Tuesday, September 18, 2012

8 Days Rafting The Grand Canyon

Another big bucket list item bit the dust the end of this past August. My very good friend, Gregg and I, have done a few big trips together the past few years and realized that rafting the Grand Canyon has been on both our lists. So off we went.

I have hiked into the Grand Canyon several times. I find the Canyon to be quite a mystical place and very excitedly jumped at the opportunity to float the Colorado. We became part of a group of 19 eager rafters on two big blue pontoon rafts. Being a kayaker, I wondered if I would feel hypocritical running the Canyon on monster rafts that were over 30 feet long - and motorized. After 15 minutes on the boats and the first big water under our belts, I was sold that this was absolutely the way to go!

Thinking about 8 days looking a water, rocks and sky did get me wondering about how long it would be before I said I had had enough. That never happened. The scenery was spectacular, the water ever changing and exciting and the company was a pleasure. Admittedly, the other thing I did wonder about was if I could survive 8 days with no cell phone, email or internet! I can imagine some of you breaking out in hives just reading this and considering yourself suffering through a similar fate. Of course, I spoke of it as a real nice option and wondered more how my friend Gregg would fare. Without  exaggeration I remain solid in the story telling about how we barely thought about it the entire time on the river. Both of us live on the run and cell phones and internet keep us connected. The big question was if we could make it that long without connection. The answer was we did survive and the world went on to exist without our constant connection. Did I learn anything profound through this experience? After downloading the over 600 emails awaiting my return to civilization I found most to be junk mail and no others seemed to be screaming "where have you been?".

I often tell a story in our Leader as Coach workshop that suggests we will win at the leadership game when we get to the place that our people no longer need us but they want us. Maybe the experience of 8 days without contact proved that I may be a good leader? No one needed me while I was gone. Some did express missing me but none needed me.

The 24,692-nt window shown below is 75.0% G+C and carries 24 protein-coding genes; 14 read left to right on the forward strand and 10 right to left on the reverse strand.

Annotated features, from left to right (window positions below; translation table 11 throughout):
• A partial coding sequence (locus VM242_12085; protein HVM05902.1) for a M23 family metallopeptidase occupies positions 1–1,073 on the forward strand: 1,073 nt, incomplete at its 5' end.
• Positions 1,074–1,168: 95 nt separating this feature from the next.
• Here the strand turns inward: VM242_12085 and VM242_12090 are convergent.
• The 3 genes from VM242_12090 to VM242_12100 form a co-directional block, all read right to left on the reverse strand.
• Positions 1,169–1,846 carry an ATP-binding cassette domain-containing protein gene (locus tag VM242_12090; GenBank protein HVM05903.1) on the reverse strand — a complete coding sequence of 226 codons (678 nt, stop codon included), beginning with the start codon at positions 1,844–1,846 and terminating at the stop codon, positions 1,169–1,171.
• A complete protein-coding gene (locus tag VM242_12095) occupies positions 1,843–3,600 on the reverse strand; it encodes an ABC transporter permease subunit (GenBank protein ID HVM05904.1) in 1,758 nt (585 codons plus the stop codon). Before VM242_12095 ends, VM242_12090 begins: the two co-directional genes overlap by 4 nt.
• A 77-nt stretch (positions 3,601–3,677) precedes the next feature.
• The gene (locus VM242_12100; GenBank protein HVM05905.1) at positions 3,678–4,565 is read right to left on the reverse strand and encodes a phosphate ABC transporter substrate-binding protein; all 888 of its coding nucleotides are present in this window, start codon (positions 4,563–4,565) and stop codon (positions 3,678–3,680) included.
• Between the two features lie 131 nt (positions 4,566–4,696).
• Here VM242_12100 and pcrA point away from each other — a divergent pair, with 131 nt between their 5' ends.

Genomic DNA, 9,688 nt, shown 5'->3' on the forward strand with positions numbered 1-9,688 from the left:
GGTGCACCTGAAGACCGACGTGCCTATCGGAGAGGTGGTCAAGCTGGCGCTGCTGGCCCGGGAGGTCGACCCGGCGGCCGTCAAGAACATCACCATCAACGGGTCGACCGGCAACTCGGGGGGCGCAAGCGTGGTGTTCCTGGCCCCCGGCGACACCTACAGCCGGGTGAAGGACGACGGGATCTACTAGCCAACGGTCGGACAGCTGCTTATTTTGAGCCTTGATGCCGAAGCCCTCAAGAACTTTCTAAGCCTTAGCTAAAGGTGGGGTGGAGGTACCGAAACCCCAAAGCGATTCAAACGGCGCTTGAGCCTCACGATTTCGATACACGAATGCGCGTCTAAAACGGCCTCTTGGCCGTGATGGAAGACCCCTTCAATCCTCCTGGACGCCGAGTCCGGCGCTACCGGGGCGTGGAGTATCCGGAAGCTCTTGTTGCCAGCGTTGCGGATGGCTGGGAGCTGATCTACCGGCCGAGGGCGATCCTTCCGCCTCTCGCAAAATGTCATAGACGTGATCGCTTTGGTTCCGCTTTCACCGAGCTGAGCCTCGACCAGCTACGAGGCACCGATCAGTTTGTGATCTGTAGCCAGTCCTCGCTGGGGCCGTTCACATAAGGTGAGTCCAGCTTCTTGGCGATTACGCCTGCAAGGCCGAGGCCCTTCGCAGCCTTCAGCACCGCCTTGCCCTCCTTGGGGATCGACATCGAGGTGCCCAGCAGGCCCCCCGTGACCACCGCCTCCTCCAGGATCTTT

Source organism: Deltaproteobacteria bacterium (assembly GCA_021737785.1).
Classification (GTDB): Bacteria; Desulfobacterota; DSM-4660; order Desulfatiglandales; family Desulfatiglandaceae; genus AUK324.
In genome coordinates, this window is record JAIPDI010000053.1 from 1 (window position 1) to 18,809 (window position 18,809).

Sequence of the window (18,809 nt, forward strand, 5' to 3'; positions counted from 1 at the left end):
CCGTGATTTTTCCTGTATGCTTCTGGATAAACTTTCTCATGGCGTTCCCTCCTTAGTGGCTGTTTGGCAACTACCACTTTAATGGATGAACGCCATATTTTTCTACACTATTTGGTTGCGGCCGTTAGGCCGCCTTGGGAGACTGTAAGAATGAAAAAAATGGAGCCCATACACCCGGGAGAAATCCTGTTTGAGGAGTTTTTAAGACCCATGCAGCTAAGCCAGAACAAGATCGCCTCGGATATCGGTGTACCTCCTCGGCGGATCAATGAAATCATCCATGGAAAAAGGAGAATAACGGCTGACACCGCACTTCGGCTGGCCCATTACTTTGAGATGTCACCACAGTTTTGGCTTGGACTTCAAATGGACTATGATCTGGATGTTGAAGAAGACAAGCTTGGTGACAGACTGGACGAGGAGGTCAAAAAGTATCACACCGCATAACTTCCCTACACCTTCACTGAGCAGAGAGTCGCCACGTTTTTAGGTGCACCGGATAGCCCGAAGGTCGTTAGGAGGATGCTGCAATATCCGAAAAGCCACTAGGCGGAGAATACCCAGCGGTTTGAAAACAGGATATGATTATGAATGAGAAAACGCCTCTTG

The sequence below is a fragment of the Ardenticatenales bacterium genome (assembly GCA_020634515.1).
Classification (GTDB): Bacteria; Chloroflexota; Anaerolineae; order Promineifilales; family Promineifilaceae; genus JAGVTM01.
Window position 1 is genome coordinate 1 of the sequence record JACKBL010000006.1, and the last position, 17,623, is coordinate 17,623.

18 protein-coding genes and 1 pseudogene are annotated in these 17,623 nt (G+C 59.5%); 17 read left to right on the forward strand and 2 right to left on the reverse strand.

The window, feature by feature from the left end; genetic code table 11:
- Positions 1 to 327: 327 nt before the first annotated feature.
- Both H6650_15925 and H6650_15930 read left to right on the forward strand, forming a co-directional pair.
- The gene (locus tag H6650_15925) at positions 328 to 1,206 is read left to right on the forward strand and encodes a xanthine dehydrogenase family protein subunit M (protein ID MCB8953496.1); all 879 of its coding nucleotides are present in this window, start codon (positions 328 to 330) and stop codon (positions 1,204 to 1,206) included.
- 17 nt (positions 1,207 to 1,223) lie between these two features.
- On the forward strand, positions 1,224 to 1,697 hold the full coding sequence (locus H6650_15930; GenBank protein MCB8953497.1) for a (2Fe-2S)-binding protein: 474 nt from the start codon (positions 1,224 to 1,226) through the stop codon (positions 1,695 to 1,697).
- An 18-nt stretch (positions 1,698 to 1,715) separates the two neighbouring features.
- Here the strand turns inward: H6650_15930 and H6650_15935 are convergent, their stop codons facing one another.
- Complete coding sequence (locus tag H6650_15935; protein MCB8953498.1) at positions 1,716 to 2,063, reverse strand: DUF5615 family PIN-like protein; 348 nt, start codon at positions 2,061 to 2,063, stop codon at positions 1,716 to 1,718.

So I move forward with the knowledge that I can resist that constant buzzing of my iPhone and be fully engaged and dedicated to the people I am with at the moment. No one is more important than you - the person standing right in front of me at this perfect moment. 

Maybe others could benefit from an 8 day purge of a habit that becomes automatic and we miss the impact it may have on others around us. If you think it could be helpful for you then I would recommend you pick an adventure on your bucket list, sit back and enjoy!

Monday, September 17, 2012

Don’t Screw It Up!

I recently ended a Leader As Coach workshop with a picture of my two granddaughters, Reese and Isabel, on the screen. Besides using the oportunity to show off both my granddaughters as well as my photography skills, I had a very specific reason for this closing message.

I have the joy of traveling all over the world teaching coach like skills to leaders and executives. I consider it one of the ways that I achieve world work and have impact that is measured by the faces of those attendees as I then know that the way they see and lead others will be forever changed. And I get to travel and see parts of the world I never imagined seeing in my life time.

I miss my family when I travel. My wife, my grown children and especially Reese and Isabel. It is not quite the same when I Skype to talk and see them on screen. I am called "Flat Papa" when we Skype call. It suffices when I am gone and never quite replaces real live touch. Hugs and kisses can never be quite duplicated over the internet!

Back to the workshop. After two days of working with this latest batch of leaders I had a picture of these people being the leaders that will be leading my granddaughters some day or developing the leaders that will a generation from now. I imagined how Reese and Isabel will spend much more of their waking hours working for leaders like those I had in that classroom. More hours than they will likely spend with their parents as well as their own children. Imagine the impact these leaders will have on their careers and their lives personally.

It was the evening at the end of day one of the two day workshop after our nightly Skype call that it hit me. These people, or ones much like them, will greatly influence how my girls will be engaged at work. We know that the number one reason someone leaves a company is because their boss sucks. What if Reese or Isabel were to have that experience?  Maybe this was defining significance and purpose for me? Maybe this world work I do is intended to impact the experience that children like Reese and Isabel have when they enter the professional workplace a generation from now. That thought truly cemented how important the experience is that I can give every time I get the chance to have present and future leaders in our workshops.

Therefore, I placed a picture of my two precious granddaughters at the end of the slide deck and closed the two day experience with those two beautiful faces looking down on the classroom and said "Don't screw it up!"

As todays leaders continue to step into classrooms and workshops I applaud them for continuing to learn what it takes to be a significant leader and to realize the responsibility and honor it is to lead lives. And don't screw it up!